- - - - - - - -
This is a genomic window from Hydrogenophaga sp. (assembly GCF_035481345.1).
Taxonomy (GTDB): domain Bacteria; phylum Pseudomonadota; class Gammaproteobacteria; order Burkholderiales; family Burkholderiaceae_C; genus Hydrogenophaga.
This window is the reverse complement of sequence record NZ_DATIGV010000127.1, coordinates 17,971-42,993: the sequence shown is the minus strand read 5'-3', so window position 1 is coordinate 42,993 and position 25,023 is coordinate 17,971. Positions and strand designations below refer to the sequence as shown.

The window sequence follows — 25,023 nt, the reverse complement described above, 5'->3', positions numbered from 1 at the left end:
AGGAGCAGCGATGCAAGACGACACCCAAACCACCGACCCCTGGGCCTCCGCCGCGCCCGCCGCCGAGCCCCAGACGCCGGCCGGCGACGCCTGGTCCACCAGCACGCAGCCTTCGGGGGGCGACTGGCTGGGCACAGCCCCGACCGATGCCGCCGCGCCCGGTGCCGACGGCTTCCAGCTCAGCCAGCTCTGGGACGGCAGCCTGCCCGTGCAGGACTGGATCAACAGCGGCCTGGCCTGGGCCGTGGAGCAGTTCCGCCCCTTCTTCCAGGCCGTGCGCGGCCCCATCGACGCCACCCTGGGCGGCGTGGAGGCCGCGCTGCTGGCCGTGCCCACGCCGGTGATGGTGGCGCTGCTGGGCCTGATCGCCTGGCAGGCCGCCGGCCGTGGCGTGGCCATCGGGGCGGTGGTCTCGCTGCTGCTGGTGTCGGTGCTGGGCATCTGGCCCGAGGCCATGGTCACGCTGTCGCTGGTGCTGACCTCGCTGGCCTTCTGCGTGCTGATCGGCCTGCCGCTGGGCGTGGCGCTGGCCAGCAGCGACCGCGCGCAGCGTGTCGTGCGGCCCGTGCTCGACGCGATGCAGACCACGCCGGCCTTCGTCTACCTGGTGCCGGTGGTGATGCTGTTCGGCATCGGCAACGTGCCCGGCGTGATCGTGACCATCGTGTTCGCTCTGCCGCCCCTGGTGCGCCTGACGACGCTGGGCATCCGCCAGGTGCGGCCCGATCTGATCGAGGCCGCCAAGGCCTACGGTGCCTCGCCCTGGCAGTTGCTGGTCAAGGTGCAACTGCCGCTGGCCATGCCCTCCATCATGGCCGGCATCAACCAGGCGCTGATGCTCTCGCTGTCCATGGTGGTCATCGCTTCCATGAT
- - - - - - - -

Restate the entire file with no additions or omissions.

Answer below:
This is a genomic window from Hydrogenophaga sp. (assembly GCF_035481345.1).
Taxonomy (GTDB): domain Bacteria; phylum Pseudomonadota; class Gammaproteobacteria; order Burkholderiales; family Burkholderiaceae_C; genus Hydrogenophaga.
This window is the reverse complement of sequence record NZ_DATIGV010000127.1, coordinates 17,971-42,993: the sequence shown is the minus strand read 5'-3', so window position 1 is coordinate 42,993 and position 25,023 is coordinate 17,971. Positions and strand designations below refer to the sequence as shown.

The window sequence follows — 25,023 nt, the reverse complement described above, 5'->3', positions numbered from 1 at the left end:
AGGAGCAGCGATGCAAGACGACACCCAAACCACCGACCCCTGGGCCTCCGCCGCGCCCGCCGCCGAGCCCCAGACGCCGGCCGGCGACGCCTGGTCCACCAGCACGCAGCCTTCGGGGGGCGACTGGCTGGGCACAGCCCCGACCGATGCCGCCGCGCCCGGTGCCGACGGCTTCCAGCTCAGCCAGCTCTGGGACGGCAGCCTGCCCGTGCAGGACTGGATCAACAGCGGCCTGGCCTGGGCCGTGGAGCAGTTCCGCCCCTTCTTCCAGGCCGTGCGCGGCCCCATCGACGCCACCCTGGGCGGCGTGGAGGCCGCGCTGCTGGCCGTGCCCACGCCGGTGATGGTGGCGCTGCTGGGCCTGATCGCCTGGCAGGCCGCCGGCCGTGGCGTGGCCATCGGGGCGGTGGTCTCGCTGCTGCTGGTGTCGGTGCTGGGCATCTGGCCCGAGGCCATGGTCACGCTGTCGCTGGTGCTGACCTCGCTGGCCTTCTGCGTGCTGATCGGCCTGCCGCTGGGCGTGGCGCTGGCCAGCAGCGACCGCGCGCAGCGTGTCGTGCGGCCCGTGCTCGACGCGATGCAGACCACGCCGGCCTTCGTCTACCTGGTGCCGGTGGTGATGCTGTTCGGCATCGGCAACGTGCCCGGCGTGATCGTGACCATCGTGTTCGCTCTGCCGCCCCTGGTGCGCCTGACGACGCTGGGCATCCGCCAGGTGCGGCCCGATCTGATCGAGGCCGCCAAGGCCTACGGTGCCTCGCCCTGGCAGTTGCTGGTCAAGGTGCAACTGCCGCTGGCCATGCCCTCCATCATGGCCGGCATCAACCAGGCGCTGATGCTCTCGCTGTCCATGGTGGTCATCGCTTCCATGAT